Scores of questions, of which the following are examples, are raised during the four years: Why and how do mathematical proofs carry such conviction? What is a mathematical system and what are its proper beginnings and ends? What is the relation of logic to mathematics? What do "better" and "worse," "ugly" and "beautiful" signify in mathematics? Do mathematical symbols constitute a language? Are there "mathematical objects"? How might the discoverer of a particular theorem have come to see it? By means of such questions, which grow out of the daily work and which excite the intellect and the imagination at the same time, a discussion is initiated in the mathematics tutorial that is easily and often carried over into the larger sphere of the seminar.
The students begin with the Elements of Euclid. Using Euclid's organization of the mathematical discoveries of his predecessors, the students gain a notion of deductive science and of a mathematical system in general; they become acquainted with one view of mathematical objects - its central expression found in the theory of ratios - which is buried under the foundations of modern mathematics. After Euclid, they begin the study of Ptolemy's Almagest, centering their attention on the problem of "hypotheses" constructed to "save the appearances" in the heavens.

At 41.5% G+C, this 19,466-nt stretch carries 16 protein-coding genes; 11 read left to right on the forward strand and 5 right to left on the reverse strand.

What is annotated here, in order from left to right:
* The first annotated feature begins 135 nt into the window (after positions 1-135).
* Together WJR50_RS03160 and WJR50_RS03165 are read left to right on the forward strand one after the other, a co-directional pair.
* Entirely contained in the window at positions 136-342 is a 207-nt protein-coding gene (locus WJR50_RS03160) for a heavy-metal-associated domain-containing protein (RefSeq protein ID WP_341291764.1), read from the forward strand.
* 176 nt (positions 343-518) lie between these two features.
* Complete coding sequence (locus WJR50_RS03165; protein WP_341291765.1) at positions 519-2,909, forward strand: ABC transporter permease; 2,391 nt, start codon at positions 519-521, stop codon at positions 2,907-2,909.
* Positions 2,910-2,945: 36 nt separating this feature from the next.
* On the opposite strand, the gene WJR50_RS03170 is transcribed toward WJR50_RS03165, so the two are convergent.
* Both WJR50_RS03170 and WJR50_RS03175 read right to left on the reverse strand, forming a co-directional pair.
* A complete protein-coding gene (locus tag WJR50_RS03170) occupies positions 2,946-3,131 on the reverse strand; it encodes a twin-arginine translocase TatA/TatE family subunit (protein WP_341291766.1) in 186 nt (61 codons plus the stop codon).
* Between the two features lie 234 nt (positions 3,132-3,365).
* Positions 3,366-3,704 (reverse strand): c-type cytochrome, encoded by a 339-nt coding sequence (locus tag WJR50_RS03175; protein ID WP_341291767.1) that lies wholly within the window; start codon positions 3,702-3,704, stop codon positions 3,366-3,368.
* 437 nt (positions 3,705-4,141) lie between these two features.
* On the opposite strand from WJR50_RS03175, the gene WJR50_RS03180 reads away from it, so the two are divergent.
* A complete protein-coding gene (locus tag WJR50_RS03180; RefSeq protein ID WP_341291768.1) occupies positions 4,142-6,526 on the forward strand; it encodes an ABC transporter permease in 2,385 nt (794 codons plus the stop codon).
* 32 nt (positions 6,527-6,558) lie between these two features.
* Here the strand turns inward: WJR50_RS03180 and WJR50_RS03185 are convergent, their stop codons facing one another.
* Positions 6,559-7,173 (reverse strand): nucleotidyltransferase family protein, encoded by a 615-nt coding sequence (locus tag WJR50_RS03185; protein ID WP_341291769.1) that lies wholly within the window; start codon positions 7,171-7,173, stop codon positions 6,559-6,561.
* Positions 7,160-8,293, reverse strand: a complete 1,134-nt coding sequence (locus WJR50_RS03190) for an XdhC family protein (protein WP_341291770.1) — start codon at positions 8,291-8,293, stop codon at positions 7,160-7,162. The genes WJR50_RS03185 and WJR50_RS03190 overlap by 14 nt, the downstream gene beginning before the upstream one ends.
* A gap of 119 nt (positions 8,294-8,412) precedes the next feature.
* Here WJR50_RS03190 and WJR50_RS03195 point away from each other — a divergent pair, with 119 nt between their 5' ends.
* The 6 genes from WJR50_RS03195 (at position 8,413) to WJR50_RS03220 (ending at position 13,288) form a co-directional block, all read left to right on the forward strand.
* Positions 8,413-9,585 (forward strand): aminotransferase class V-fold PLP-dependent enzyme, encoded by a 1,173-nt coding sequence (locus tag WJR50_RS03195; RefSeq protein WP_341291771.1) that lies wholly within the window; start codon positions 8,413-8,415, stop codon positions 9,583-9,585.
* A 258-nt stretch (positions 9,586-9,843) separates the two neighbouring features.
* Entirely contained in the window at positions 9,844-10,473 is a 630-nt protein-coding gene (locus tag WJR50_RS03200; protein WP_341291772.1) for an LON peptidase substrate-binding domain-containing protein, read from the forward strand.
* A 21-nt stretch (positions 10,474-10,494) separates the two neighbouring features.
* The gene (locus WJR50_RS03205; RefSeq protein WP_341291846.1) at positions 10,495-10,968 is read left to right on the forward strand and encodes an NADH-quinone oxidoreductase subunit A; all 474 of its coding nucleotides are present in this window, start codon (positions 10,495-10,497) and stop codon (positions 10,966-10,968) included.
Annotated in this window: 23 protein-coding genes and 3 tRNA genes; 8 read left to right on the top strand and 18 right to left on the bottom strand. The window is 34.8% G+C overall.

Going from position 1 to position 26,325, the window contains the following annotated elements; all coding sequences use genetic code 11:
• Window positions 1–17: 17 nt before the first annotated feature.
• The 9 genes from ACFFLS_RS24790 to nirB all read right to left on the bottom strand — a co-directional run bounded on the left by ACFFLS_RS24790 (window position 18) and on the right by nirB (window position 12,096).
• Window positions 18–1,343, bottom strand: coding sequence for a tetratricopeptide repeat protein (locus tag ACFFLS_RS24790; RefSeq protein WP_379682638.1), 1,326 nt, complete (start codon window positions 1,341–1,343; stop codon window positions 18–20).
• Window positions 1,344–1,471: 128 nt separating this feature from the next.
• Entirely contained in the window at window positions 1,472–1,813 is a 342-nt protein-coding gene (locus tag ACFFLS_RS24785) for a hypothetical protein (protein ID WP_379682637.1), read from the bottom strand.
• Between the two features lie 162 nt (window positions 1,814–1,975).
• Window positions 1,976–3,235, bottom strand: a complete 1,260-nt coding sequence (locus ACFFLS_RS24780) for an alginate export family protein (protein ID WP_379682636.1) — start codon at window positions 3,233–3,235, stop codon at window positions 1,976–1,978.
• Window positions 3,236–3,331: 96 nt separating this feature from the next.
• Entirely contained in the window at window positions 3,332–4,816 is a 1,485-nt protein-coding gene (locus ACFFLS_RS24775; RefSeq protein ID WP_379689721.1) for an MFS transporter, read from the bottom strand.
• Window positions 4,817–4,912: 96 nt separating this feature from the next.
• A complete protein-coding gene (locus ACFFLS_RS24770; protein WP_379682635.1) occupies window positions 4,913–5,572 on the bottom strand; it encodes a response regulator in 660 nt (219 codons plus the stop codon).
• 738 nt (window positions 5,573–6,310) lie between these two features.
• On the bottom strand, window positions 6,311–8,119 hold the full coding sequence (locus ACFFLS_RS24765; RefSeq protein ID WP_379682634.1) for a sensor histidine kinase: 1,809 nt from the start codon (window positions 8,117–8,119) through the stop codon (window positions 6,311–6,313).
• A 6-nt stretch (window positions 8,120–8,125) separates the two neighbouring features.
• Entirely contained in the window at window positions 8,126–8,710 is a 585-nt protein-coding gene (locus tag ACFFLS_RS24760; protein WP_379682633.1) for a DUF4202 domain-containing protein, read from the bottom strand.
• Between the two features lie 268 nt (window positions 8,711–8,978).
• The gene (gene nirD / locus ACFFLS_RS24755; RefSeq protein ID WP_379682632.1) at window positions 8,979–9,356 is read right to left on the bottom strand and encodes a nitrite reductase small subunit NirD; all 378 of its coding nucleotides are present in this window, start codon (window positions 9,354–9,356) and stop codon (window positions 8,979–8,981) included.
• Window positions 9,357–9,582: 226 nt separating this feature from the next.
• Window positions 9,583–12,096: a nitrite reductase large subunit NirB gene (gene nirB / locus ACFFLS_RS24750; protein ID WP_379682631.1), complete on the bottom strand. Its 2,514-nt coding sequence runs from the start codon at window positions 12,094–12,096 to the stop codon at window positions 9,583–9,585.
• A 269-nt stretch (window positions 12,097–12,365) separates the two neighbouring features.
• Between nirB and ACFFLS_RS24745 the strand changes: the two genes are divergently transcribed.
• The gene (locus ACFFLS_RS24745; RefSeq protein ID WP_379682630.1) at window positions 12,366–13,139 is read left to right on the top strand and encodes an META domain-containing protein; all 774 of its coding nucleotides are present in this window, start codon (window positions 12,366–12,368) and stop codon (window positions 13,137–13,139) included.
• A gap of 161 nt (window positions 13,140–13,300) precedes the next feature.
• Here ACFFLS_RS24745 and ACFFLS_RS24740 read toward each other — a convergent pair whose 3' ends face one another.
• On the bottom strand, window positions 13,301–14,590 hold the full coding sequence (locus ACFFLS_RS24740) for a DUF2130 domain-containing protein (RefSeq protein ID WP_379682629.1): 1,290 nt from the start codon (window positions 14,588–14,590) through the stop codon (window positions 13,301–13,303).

That the tutorial reads Ptolemy indicates the difference between the mathematics tutorial at St. John's and the ordinary course in mathematics. Ptolemy presents a mathematical theory of the heavenly motions, but he gives more than that: His work is both an example of mathematics applied to phenomena and a companion to the philosophical, poetic, and religious readings that are taken up in the first and second years.
In the second year, the students continue the study of Ptolemy, with emphasis upon those difficulties and complexities of the geocentric system that are brilliantly transformed by the Copernican revolution. They study Copernicus' transformation of the Ptolemaic theory into heliocentric form. They next take up the Conics of Apollonius to learn a synthetic presentation of the very objects whose analytical treatment by Descartes marks the beginning of modern mathematics. After this they study analytic geometry, which presents the conic sections in algebraic form. They thus gain an understanding of algebra as the "analytic art" in general.